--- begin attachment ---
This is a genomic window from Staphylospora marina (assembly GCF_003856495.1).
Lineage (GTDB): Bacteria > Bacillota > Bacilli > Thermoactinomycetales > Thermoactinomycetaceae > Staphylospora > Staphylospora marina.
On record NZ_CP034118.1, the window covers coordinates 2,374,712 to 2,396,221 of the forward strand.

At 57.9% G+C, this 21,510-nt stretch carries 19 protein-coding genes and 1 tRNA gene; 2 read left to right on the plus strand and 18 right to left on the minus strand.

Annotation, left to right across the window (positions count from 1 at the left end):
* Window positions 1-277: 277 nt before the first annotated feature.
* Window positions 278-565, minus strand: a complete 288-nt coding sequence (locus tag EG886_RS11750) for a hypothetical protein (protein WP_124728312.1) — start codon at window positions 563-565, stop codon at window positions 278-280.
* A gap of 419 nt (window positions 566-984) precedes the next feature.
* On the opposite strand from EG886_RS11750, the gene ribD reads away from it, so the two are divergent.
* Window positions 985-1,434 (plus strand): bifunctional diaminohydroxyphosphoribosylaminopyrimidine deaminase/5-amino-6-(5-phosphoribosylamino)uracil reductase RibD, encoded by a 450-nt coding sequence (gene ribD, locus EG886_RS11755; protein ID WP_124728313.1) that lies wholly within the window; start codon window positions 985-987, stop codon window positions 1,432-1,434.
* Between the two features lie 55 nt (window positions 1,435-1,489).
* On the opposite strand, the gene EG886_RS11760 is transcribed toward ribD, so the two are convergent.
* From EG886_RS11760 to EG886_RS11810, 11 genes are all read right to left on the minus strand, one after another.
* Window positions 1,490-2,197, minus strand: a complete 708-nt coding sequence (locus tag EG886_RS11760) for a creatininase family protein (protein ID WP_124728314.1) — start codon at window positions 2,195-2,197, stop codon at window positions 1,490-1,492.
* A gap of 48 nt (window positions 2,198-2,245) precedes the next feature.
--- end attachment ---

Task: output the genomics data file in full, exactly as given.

This is a genomic window from Staphylospora marina (assembly GCF_003856495.1).
Lineage (GTDB): Bacteria > Bacillota > Bacilli > Thermoactinomycetales > Thermoactinomycetaceae > Staphylospora > Staphylospora marina.
On record NZ_CP034118.1, the window covers coordinates 2,374,712 to 2,396,221 of the forward strand.

At 57.9% G+C, this 21,510-nt stretch carries 19 protein-coding genes and 1 tRNA gene; 2 read left to right on the plus strand and 18 right to left on the minus strand.

Annotation, left to right across the window (positions count from 1 at the left end):
* Window positions 1-277: 277 nt before the first annotated feature.
* Window positions 278-565, minus strand: a complete 288-nt coding sequence (locus tag EG886_RS11750) for a hypothetical protein (protein WP_124728312.1) — start codon at window positions 563-565, stop codon at window positions 278-280.
* A gap of 419 nt (window positions 566-984) precedes the next feature.
* On the opposite strand from EG886_RS11750, the gene ribD reads away from it, so the two are divergent.
* Window positions 985-1,434 (plus strand): bifunctional diaminohydroxyphosphoribosylaminopyrimidine deaminase/5-amino-6-(5-phosphoribosylamino)uracil reductase RibD, encoded by a 450-nt coding sequence (gene ribD, locus EG886_RS11755; protein ID WP_124728313.1) that lies wholly within the window; start codon window positions 985-987, stop codon window positions 1,432-1,434.
* Between the two features lie 55 nt (window positions 1,435-1,489).
* On the opposite strand, the gene EG886_RS11760 is transcribed toward ribD, so the two are convergent.
* From EG886_RS11760 to EG886_RS11810, 11 genes are all read right to left on the minus strand, one after another.
* Window positions 1,490-2,197, minus strand: a complete 708-nt coding sequence (locus tag EG886_RS11760) for a creatininase family protein (protein ID WP_124728314.1) — start codon at window positions 2,195-2,197, stop codon at window positions 1,490-1,492.
* A gap of 48 nt (window positions 2,198-2,245) precedes the next feature.